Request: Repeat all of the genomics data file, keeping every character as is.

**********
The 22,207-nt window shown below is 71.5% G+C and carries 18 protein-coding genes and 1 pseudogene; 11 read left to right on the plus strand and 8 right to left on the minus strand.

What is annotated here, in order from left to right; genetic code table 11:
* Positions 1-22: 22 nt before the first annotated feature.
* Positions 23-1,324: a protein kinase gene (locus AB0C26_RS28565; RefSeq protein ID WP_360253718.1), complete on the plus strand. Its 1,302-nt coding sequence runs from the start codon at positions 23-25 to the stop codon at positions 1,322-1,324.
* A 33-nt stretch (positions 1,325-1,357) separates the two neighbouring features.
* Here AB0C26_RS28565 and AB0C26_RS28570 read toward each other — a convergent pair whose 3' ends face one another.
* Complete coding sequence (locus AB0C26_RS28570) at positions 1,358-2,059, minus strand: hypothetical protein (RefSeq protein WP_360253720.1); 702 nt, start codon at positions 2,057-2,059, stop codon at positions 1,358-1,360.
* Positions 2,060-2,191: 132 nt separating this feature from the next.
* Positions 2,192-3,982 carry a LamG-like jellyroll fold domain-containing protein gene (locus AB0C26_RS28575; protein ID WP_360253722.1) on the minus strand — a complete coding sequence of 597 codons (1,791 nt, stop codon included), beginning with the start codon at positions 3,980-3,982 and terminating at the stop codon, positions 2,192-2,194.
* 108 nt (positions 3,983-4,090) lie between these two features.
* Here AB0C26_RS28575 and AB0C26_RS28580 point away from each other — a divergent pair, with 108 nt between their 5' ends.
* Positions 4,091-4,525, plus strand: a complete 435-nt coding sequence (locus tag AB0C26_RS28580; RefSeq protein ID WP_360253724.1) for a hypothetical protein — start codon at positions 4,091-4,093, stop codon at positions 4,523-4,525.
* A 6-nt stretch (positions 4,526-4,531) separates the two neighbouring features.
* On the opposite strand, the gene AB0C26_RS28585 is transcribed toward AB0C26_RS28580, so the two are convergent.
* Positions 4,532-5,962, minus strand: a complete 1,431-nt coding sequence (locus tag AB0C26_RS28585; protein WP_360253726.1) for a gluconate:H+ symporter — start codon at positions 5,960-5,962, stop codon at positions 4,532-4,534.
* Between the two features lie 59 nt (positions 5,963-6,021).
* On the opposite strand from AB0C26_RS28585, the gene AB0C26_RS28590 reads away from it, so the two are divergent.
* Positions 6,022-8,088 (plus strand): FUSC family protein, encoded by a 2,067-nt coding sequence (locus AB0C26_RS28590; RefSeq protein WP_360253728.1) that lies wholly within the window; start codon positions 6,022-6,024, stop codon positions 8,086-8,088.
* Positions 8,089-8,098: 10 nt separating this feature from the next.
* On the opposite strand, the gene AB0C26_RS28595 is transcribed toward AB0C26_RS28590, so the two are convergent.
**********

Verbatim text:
The 22,207-nt window shown below is 71.5% G+C and carries 18 protein-coding genes and 1 pseudogene; 11 read left to right on the plus strand and 8 right to left on the minus strand.

What is annotated here, in order from left to right; genetic code table 11:
* Positions 1-22: 22 nt before the first annotated feature.
* Positions 23-1,324: a protein kinase gene (locus AB0C26_RS28565; RefSeq protein ID WP_360253718.1), complete on the plus strand. Its 1,302-nt coding sequence runs from the start codon at positions 23-25 to the stop codon at positions 1,322-1,324.
* A 33-nt stretch (positions 1,325-1,357) separates the two neighbouring features.
* Here AB0C26_RS28565 and AB0C26_RS28570 read toward each other — a convergent pair whose 3' ends face one another.
* Complete coding sequence (locus AB0C26_RS28570) at positions 1,358-2,059, minus strand: hypothetical protein (RefSeq protein WP_360253720.1); 702 nt, start codon at positions 2,057-2,059, stop codon at positions 1,358-1,360.
* Positions 2,060-2,191: 132 nt separating this feature from the next.
* Positions 2,192-3,982 carry a LamG-like jellyroll fold domain-containing protein gene (locus AB0C26_RS28575; protein ID WP_360253722.1) on the minus strand — a complete coding sequence of 597 codons (1,791 nt, stop codon included), beginning with the start codon at positions 3,980-3,982 and terminating at the stop codon, positions 2,192-2,194.
* 108 nt (positions 3,983-4,090) lie between these two features.
* Here AB0C26_RS28575 and AB0C26_RS28580 point away from each other — a divergent pair, with 108 nt between their 5' ends.
* Positions 4,091-4,525, plus strand: a complete 435-nt coding sequence (locus tag AB0C26_RS28580; RefSeq protein ID WP_360253724.1) for a hypothetical protein — start codon at positions 4,091-4,093, stop codon at positions 4,523-4,525.
* A 6-nt stretch (positions 4,526-4,531) separates the two neighbouring features.
* On the opposite strand, the gene AB0C26_RS28585 is transcribed toward AB0C26_RS28580, so the two are convergent.
* Positions 4,532-5,962, minus strand: a complete 1,431-nt coding sequence (locus tag AB0C26_RS28585; protein WP_360253726.1) for a gluconate:H+ symporter — start codon at positions 5,960-5,962, stop codon at positions 4,532-4,534.
* Between the two features lie 59 nt (positions 5,963-6,021).
* On the opposite strand from AB0C26_RS28585, the gene AB0C26_RS28590 reads away from it, so the two are divergent.
* Positions 6,022-8,088 (plus strand): FUSC family protein, encoded by a 2,067-nt coding sequence (locus AB0C26_RS28590; RefSeq protein WP_360253728.1) that lies wholly within the window; start codon positions 6,022-6,024, stop codon positions 8,086-8,088.
* Positions 8,089-8,098: 10 nt separating this feature from the next.
* On the opposite strand, the gene AB0C26_RS28595 is transcribed toward AB0C26_RS28590, so the two are convergent.